I focus on empowerment every day with my patients, but it struck me this Fall just how critical personal empowerment can be in our healthcare journeys. Everything we learn, how we make changes for life, how we create new patterns for success in weight loss and healthy habits: all this comes from a sense of owning knowledge about our bodies.
A few months ago, I started to have a nagging sensation that something beyond the ordinary was off. I had changed up my schedule in April, having been hired on at Lifetime Fitness to take over a Tuesday and Thursday 5:30 am yoga class. I started setting my alarm clock for 4:30 Tuesday and Thursday to attend the class for a few weeks before making the shift to teaching it in early May.
Now, for the past few years I have been getting up to run at 5:30 or sometimes 5:15 a few times a week with my neighborhood friends. My alarm’s been set to 6:00 for years to get kids ready for school and the bus. But these activities don’t require driving. Or using much brain power. Or being “on” for other people.
I have never been a “go to bed at 9 am” type of person. Our household gets up early, but my hubby and I are night owls. We like to hang out after the kids go to be: read, watch our shows, catch up. We can stay up to 2 am and sleep in until 11 in a perfect world. Teaching at sunrise went against the grain of my whole life pattern, and I underestimated just how much it would drain me.
I tried going to bed early. But 10 pm shut-eye with a 4 am wake up call is still not enough sleep for someone who also helps manages a business, sees clients, teaches yoga, takes care of kids, and runs a household.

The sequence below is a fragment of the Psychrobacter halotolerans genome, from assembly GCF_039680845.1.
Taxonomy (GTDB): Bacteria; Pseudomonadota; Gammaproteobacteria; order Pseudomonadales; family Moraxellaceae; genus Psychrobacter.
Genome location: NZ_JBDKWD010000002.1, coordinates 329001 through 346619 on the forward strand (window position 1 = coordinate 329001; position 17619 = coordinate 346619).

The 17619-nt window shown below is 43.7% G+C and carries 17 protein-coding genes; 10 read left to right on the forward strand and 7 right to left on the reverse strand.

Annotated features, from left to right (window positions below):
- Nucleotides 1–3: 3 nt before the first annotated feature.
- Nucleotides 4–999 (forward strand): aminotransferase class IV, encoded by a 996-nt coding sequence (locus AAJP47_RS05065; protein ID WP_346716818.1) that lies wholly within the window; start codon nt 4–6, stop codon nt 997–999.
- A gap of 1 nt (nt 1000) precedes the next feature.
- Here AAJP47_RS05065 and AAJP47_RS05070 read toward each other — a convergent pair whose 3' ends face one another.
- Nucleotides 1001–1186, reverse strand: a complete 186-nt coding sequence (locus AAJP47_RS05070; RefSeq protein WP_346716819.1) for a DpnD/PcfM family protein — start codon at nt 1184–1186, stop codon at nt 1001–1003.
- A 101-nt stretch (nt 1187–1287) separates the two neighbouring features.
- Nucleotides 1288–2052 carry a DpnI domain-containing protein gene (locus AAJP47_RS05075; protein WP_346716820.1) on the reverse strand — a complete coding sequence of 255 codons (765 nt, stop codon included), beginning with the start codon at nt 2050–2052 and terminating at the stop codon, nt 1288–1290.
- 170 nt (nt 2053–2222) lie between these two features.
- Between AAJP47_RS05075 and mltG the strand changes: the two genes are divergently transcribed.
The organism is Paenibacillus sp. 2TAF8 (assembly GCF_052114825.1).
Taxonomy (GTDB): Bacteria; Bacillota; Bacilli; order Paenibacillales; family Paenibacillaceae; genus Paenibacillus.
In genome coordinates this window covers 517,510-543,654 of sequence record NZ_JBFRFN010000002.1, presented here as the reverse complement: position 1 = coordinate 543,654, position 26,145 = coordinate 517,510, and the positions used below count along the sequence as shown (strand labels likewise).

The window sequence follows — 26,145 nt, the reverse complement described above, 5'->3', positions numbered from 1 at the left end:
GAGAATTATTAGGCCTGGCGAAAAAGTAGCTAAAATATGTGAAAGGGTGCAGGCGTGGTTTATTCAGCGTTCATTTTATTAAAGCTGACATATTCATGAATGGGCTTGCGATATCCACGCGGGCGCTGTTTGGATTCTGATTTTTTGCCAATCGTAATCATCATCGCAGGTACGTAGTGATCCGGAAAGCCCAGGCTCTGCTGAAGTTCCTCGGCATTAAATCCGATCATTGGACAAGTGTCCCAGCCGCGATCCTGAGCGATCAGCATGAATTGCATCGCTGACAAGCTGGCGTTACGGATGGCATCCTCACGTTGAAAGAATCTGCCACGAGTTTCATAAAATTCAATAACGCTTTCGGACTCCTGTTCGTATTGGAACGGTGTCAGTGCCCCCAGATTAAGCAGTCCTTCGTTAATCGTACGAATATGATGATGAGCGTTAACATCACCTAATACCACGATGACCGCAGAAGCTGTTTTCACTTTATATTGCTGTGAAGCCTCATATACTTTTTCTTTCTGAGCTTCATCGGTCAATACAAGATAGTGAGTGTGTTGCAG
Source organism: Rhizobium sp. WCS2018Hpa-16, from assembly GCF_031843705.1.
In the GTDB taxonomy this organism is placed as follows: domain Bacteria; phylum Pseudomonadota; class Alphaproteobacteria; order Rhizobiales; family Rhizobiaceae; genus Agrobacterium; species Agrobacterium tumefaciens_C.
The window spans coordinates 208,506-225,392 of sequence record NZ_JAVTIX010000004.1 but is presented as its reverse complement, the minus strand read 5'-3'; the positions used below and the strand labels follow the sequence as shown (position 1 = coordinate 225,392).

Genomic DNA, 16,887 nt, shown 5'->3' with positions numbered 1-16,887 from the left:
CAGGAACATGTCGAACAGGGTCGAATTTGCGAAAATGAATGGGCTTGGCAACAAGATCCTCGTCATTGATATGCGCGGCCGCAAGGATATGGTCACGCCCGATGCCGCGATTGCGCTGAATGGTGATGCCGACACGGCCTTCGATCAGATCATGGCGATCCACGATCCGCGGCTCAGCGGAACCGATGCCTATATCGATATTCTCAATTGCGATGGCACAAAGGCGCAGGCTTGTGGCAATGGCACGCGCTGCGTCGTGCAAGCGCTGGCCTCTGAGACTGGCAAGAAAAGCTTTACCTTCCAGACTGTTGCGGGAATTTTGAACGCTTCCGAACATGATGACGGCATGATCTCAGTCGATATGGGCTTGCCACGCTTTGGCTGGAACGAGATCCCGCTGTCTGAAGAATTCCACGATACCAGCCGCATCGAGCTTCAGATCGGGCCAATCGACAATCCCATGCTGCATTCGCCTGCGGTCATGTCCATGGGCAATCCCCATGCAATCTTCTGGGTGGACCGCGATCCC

I loved the challenge of my early bird classes, establishing rapport with students, sequencing classes and making playlists. But after a few months, I started to notice bags under and wrinkles around my eyes. I would be irritable with kids in the afternoon, with weird surges of energy when I should be winding down.
I would jump up and go teach on those early mornings, putting my all into it, then push through the day at work and at home. I noticed how tired I was, but figured I would catch up on weekends as I got used to this new routine.
But I didn’t catch up on sleep over the weekends.
Gradually, my tiredness started to hit me like a tidal wave. After work, driving home to get the kids or stop for errands, I would feel a fog of fatigue. I remembered back to when we first diagnosed me with low testosterone and progesterone 8 years ago: a total vitality zap. This felt somewhat different but similar to that feeling of losing myself.
I knew a few friends who had been diagnosed with adrenal fatigue, and started to recall conversations about how they recovered. “Could that be me?” I wondered. Could my adrenals be that shot from stress and sleep deprivation, which then made my neurotransmitters out of whack?
With a vitality zap this severe, depression comes in. You start to feel bad about yourself because you can’t shake the malaise or be awake for those you love. You don’t feel like yourself, which makes you irritable and frankly not fun to be around.
We had recently drawn my labs; thyroid and sex hormones were in range. So it wasn’t that. I started to notice my craving for salty foods: another hallmark symptom of adrenal fatigue. The full realization of my intuition screaming ‘your adrenals are a mess!” hit me at the end of August. I stopped by Safeway to grab a coffee and dog food at 2:41, preparing to be home at 3:15 for the school bus.
But I couldn’t get out of the car. I literally sat in the parking lot with the A/C blasting, my head to my chest and arms loose as I gripped the steering wheel, willing myself to get it together. I sat there for five minutes trying to muster up enough energy to open the car door. Take one step and then the other towards the entrance, and walk into the store.
That night, Dr. B told me to grab an adrenal saliva test kit from our office. To stop wondering and researching and take the diagnostic step to test my hunch.